Jon Coulston presents the first in a series of podcasts featuring his research on Trajan’s Column in Rome (dedicated in AD 113). This monument’s remarkable state of preservation may be ascribed to its architectural design, its placement on solid ground (rather than on the alluvium of the Flavian Amphitheatre or the Column of Marcus Aurelius), the splendour of its sculptures, and the value of its viewing balcony as a money-making asset in the pilgrim/tourist trade. The Column pedestal bore reliefs of 600 items of captured barbarian equipment, and the dedicatory inscription which is accounted the finest manifestation of Roman epigraphic art. Sculptures depicting Trajan’s Dacian Wars on a helical frieze running up the Column shaft include 2650 human figures in fantastically minute detail, down to belt-buckles and finger-nails. These features have been recorded and spatially plotted to reveal the practicalities of planning, composition and execution. Together, the architectural design and triumphal sculptural display mark Trajan’s Column as one of the most magnificent monuments to survive from Antiquity, one which has cast a long shadow across the modern world. The podcasts introduce the subject in conjunction with a forthcoming monograph publication and the soon to be launched Trajan’s Column Online Project.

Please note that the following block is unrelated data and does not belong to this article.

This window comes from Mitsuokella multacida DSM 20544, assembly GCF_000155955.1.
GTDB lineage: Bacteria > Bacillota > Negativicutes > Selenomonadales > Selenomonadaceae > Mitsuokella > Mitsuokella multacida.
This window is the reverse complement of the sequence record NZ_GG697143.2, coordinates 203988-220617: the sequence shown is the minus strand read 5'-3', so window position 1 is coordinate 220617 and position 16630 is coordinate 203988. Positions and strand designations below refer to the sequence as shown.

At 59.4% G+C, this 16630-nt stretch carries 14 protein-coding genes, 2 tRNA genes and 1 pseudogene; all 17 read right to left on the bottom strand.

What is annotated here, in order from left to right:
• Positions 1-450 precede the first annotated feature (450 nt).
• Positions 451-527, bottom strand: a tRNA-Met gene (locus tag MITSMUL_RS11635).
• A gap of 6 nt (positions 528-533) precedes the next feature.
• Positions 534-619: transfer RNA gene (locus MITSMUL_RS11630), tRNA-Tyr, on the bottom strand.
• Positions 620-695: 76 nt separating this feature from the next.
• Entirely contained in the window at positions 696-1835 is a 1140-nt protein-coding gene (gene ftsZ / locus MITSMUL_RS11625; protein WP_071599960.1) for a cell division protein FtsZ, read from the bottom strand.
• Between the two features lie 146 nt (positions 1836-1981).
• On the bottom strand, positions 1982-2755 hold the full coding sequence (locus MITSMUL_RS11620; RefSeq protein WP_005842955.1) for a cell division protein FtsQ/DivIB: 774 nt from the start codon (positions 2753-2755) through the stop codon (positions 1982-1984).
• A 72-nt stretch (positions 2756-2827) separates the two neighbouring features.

Literary interactions under Nerva, Trajan and Hadrian

Dr Alice König